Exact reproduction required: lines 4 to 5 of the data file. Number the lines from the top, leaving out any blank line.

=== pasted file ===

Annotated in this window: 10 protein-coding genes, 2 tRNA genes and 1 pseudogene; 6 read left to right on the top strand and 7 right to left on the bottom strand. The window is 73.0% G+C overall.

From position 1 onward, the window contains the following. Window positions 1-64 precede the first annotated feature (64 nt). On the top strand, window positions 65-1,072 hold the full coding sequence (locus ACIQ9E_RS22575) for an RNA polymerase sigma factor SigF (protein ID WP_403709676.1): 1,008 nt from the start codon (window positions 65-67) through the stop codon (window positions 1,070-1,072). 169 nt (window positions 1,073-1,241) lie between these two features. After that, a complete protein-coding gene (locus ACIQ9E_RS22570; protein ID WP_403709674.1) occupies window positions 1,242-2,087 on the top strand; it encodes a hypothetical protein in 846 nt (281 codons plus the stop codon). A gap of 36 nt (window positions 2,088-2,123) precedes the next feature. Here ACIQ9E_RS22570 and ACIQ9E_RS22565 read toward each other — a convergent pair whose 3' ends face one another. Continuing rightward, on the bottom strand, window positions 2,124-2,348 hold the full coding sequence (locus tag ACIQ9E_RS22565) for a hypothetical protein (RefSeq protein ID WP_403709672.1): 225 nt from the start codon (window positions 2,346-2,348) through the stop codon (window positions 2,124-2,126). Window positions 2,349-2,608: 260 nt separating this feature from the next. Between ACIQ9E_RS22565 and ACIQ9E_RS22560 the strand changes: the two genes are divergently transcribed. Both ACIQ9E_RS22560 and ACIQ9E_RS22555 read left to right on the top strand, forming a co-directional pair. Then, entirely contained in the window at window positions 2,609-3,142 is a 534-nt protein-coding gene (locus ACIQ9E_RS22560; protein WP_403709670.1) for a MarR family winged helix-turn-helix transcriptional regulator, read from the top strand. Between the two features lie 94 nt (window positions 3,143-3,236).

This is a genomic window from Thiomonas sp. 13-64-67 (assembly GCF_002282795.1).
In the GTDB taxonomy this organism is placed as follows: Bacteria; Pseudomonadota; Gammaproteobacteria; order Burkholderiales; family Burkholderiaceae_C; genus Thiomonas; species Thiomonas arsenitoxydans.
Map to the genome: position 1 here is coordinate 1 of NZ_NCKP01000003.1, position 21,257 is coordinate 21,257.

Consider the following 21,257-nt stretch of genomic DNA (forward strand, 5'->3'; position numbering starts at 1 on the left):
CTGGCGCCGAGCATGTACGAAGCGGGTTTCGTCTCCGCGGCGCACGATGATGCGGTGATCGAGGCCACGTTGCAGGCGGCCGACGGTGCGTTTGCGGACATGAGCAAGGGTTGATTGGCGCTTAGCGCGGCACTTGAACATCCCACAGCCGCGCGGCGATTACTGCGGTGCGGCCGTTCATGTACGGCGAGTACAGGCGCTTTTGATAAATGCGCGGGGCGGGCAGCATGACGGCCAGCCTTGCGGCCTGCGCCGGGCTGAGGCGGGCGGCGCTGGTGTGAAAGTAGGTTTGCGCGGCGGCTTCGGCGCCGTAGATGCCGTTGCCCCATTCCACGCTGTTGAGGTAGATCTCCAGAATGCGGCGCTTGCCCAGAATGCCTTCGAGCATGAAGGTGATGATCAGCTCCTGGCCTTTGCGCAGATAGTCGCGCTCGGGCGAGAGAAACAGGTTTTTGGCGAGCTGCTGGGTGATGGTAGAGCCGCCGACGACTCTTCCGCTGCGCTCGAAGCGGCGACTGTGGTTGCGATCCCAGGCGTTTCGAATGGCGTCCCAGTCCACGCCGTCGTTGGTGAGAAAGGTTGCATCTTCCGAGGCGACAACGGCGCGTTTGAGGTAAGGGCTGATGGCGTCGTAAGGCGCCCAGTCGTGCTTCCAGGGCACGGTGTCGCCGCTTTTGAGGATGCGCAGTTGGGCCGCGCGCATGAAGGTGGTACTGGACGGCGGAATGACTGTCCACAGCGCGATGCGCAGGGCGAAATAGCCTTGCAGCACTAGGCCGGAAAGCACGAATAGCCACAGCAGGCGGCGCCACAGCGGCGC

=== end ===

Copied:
In the GTDB taxonomy this organism is placed as follows: Bacteria; Pseudomonadota; Gammaproteobacteria; order Burkholderiales; family Burkholderiaceae_C; genus Thiomonas; species Thiomonas arsenitoxydans.
Map to the genome: position 1 here is coordinate 1 of NZ_NCKP01000003.1, position 21,257 is coordinate 21,257.